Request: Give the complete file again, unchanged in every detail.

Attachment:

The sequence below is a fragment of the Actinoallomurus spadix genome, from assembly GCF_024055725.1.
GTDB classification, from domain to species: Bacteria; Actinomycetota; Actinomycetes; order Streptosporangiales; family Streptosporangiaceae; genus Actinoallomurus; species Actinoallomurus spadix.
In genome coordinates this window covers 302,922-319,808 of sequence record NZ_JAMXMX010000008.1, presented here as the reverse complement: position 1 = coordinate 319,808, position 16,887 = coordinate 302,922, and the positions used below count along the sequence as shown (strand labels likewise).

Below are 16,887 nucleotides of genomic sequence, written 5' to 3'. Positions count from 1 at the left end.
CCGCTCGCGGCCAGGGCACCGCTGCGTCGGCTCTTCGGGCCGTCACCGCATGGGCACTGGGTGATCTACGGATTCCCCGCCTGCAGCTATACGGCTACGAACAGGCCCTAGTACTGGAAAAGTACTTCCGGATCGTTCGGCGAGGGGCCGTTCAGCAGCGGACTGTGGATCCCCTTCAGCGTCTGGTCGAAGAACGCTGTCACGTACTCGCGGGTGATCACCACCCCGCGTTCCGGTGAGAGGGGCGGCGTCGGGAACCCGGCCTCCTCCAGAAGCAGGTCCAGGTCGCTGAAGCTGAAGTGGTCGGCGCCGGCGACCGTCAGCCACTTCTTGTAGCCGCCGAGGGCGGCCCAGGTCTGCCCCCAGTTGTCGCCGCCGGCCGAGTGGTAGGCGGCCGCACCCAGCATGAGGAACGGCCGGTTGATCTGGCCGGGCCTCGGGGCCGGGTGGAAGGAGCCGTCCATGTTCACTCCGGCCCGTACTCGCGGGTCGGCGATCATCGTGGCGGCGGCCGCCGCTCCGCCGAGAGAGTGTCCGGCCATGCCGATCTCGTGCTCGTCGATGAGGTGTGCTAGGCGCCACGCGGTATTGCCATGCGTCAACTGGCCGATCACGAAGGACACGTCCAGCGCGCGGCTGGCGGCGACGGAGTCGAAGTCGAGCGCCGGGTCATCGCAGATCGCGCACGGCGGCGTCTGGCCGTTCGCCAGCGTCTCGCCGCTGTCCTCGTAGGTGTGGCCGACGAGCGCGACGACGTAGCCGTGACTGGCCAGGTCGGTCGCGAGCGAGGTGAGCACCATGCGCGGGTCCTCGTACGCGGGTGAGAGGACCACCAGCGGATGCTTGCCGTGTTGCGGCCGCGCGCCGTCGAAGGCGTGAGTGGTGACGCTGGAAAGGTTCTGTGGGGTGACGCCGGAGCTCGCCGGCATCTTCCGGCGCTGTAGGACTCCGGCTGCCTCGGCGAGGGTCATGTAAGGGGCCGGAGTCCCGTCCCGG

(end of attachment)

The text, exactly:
The sequence below is a fragment of the Actinoallomurus spadix genome, from assembly GCF_024055725.1.
GTDB classification, from domain to species: Bacteria; Actinomycetota; Actinomycetes; order Streptosporangiales; family Streptosporangiaceae; genus Actinoallomurus; species Actinoallomurus spadix.
In genome coordinates this window covers 302,922-319,808 of sequence record NZ_JAMXMX010000008.1, presented here as the reverse complement: position 1 = coordinate 319,808, position 16,887 = coordinate 302,922, and the positions used below count along the sequence as shown (strand labels likewise).

Below are 16,887 nucleotides of genomic sequence, written 5' to 3'. Positions count from 1 at the left end.
CCGCTCGCGGCCAGGGCACCGCTGCGTCGGCTCTTCGGGCCGTCACCGCATGGGCACTGGGTGATCTACGGATTCCCCGCCTGCAGCTATACGGCTACGAACAGGCCCTAGTACTGGAAAAGTACTTCCGGATCGTTCGGCGAGGGGCCGTTCAGCAGCGGACTGTGGATCCCCTTCAGCGTCTGGTCGAAGAACGCTGTCACGTACTCGCGGGTGATCACCACCCCGCGTTCCGGTGAGAGGGGCGGCGTCGGGAACCCGGCCTCCTCCAGAAGCAGGTCCAGGTCGCTGAAGCTGAAGTGGTCGGCGCCGGCGACCGTCAGCCACTTCTTGTAGCCGCCGAGGGCGGCCCAGGTCTGCCCCCAGTTGTCGCCGCCGGCCGAGTGGTAGGCGGCCGCACCCAGCATGAGGAACGGCCGGTTGATCTGGCCGGGCCTCGGGGCCGGGTGGAAGGAGCCGTCCATGTTCACTCCGGCCCGTACTCGCGGGTCGGCGATCATCGTGGCGGCGGCCGCCGCTCCGCCGAGAGAGTGTCCGGCCATGCCGATCTCGTGCTCGTCGATGAGGTGTGCTAGGCGCCACGCGGTATTGCCATGCGTCAACTGGCCGATCACGAAGGACACGTCCAGCGCGCGGCTGGCGGCGACGGAGTCGAAGTCGAGCGCCGGGTCATCGCAGATCGCGCACGGCGGCGTCTGGCCGTTCGCCAGCGTCTCGCCGCTGTCCTCGTAGGTGTGGCCGACGAGCGCGACGACGTAGCCGTGACTGGCCAGGTCGGTCGCGAGCGAGGTGAGCACCATGCGCGGGTCCTCGTACGCGGGTGAGAGGACCACCAGCGGATGCTTGCCGTGTTGCGGCCGCGCGCCGTCGAAGGCGTGAGTGGTGACGCTGGAAAGGTTCTGTGGGGTGACGCCGGAGCTCGCCGGCATCTTCCGGCGCTGTAGGACTCCGGCTGCCTCGGCGAGGGTCATGTAAGGGGCCGGAGTCCCGTCCCGG